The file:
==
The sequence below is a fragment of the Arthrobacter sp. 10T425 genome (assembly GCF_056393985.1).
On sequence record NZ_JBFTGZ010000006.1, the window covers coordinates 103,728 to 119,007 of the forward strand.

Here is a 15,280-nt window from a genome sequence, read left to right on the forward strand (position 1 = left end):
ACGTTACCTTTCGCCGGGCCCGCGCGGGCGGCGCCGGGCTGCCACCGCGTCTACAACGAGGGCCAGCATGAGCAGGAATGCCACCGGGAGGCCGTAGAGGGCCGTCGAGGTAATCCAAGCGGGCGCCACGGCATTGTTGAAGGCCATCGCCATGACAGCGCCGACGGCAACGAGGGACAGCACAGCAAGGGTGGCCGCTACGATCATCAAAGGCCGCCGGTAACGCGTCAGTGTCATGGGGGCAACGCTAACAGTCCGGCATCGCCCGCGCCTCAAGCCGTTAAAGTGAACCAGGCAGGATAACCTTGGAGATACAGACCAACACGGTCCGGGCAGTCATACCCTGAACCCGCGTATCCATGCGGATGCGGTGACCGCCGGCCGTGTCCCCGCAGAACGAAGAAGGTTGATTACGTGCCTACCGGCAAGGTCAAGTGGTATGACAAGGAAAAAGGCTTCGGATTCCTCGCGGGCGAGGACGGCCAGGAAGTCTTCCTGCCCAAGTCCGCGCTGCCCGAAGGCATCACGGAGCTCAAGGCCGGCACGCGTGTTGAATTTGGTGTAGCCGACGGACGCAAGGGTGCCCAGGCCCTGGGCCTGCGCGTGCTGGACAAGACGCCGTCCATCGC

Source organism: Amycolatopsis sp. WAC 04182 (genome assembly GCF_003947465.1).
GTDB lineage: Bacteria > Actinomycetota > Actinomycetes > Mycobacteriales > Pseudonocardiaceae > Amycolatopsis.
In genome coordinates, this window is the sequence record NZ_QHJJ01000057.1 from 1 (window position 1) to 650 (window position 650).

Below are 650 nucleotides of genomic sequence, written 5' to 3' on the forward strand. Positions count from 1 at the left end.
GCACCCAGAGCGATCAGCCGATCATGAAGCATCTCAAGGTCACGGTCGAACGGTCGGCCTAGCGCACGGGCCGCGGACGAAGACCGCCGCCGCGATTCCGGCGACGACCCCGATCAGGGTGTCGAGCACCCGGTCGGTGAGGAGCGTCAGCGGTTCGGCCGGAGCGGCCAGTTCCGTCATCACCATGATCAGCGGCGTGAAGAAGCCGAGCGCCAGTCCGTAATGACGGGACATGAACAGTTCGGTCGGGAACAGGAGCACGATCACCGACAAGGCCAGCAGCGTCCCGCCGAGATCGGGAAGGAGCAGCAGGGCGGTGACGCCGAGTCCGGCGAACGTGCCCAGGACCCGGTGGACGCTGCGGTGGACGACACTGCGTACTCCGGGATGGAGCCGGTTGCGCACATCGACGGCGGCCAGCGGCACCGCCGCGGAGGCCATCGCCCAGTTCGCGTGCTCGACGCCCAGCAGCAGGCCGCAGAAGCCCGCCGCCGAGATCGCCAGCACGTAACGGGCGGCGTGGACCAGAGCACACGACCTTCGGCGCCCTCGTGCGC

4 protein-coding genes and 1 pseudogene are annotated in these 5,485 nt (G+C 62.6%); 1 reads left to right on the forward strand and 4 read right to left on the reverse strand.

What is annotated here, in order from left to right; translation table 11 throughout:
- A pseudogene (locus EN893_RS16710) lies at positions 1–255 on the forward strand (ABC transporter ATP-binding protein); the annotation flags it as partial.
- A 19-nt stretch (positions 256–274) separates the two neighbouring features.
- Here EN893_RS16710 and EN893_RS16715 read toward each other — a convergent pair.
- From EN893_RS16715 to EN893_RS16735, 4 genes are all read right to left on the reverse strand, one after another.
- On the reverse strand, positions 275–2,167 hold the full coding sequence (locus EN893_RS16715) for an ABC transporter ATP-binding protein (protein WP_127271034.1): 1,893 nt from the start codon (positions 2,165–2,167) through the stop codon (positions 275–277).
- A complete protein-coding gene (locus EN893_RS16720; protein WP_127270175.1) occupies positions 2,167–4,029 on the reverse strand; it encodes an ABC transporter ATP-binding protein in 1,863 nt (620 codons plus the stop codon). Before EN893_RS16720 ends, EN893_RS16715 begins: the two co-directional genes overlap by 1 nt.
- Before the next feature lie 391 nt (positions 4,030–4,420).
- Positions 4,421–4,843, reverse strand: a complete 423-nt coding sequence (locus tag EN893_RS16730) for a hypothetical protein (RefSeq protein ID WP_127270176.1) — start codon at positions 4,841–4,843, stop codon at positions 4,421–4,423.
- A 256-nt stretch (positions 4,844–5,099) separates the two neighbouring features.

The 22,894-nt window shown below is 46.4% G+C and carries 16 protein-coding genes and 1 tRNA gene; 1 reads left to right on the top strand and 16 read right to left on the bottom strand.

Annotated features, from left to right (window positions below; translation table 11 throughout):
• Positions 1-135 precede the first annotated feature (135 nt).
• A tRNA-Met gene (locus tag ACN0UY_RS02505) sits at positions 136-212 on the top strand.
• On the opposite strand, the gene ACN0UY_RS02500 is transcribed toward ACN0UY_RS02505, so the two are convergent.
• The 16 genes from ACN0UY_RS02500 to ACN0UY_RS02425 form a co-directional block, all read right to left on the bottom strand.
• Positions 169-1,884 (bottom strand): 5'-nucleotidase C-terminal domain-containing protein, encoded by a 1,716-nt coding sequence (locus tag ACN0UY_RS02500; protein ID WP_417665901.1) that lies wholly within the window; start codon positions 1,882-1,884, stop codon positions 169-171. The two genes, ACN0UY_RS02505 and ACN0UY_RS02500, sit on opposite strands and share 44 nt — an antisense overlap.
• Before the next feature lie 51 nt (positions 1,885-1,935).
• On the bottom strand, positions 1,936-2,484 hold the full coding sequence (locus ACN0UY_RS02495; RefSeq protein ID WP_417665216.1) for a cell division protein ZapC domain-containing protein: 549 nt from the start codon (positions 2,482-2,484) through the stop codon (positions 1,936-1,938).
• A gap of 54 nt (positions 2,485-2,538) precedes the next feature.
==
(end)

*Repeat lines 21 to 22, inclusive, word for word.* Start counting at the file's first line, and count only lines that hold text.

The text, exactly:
The 22,894-nt window shown below is 46.4% G+C and carries 16 protein-coding genes and 1 tRNA gene; 1 reads left to right on the top strand and 16 read right to left on the bottom strand.

Annotated features, from left to right (window positions below; translation table 11 throughout):